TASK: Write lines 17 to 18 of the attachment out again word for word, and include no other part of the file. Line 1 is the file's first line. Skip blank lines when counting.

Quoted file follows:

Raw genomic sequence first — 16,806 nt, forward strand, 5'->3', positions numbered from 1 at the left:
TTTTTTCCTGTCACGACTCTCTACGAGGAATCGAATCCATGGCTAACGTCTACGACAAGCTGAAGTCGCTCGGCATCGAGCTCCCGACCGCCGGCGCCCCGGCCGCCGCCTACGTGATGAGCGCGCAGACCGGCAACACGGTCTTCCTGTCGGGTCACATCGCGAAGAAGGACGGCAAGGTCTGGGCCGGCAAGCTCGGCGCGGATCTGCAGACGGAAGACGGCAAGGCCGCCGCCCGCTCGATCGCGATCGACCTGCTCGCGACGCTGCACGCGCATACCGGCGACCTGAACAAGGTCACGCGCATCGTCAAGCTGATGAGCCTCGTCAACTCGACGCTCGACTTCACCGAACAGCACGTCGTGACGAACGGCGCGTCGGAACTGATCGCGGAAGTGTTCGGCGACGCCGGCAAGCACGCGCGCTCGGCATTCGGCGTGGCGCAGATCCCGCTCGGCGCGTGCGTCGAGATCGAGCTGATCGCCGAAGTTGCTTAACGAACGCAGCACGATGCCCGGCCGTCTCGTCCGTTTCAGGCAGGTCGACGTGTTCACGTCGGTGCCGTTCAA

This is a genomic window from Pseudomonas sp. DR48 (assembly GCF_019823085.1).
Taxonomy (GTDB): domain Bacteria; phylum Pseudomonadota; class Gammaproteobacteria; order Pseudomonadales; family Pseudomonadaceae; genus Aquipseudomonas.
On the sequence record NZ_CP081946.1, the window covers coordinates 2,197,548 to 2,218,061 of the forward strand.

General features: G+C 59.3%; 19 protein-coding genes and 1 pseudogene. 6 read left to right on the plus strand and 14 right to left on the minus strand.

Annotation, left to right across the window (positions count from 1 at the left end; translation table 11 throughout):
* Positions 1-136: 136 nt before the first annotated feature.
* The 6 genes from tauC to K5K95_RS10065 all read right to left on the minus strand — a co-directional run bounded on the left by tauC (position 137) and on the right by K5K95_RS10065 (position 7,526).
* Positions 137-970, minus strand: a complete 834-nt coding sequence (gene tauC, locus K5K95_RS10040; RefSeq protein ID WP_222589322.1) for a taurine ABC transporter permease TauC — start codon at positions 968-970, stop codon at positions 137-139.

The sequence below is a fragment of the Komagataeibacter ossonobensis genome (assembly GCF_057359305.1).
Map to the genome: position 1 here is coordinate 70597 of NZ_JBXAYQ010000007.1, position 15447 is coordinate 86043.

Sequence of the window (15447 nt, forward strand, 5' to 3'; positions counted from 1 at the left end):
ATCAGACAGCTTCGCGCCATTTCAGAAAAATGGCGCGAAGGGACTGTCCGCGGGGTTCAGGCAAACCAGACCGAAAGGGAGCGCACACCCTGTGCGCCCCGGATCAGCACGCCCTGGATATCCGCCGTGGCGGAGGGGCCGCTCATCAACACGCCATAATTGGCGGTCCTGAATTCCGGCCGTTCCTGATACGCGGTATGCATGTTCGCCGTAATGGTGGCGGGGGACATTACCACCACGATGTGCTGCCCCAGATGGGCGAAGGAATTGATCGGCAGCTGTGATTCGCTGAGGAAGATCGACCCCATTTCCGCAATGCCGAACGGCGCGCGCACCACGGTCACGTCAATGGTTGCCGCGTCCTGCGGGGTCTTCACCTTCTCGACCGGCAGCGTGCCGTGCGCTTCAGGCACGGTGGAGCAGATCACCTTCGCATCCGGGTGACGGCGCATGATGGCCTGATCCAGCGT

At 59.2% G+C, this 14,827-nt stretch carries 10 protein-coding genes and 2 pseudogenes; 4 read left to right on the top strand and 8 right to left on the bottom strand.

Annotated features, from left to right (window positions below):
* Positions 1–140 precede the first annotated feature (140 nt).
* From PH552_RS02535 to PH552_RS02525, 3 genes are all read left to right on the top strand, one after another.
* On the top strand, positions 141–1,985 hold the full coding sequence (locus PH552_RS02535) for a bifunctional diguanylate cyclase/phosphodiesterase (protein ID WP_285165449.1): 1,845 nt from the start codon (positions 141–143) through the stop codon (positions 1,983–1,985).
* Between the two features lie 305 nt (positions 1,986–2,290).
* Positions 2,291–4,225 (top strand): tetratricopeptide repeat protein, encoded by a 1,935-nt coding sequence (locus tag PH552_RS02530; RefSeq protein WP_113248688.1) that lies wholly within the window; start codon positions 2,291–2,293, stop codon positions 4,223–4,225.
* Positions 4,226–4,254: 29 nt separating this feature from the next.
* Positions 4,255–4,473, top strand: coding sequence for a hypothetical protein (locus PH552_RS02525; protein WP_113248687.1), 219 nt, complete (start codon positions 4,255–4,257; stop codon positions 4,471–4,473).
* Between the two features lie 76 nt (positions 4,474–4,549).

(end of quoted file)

* Positions 1–140 precede the first annotated feature (140 nt).
* From PH552_RS02535 to PH552_RS02525, 3 genes are all read left to right on the top strand, one after another.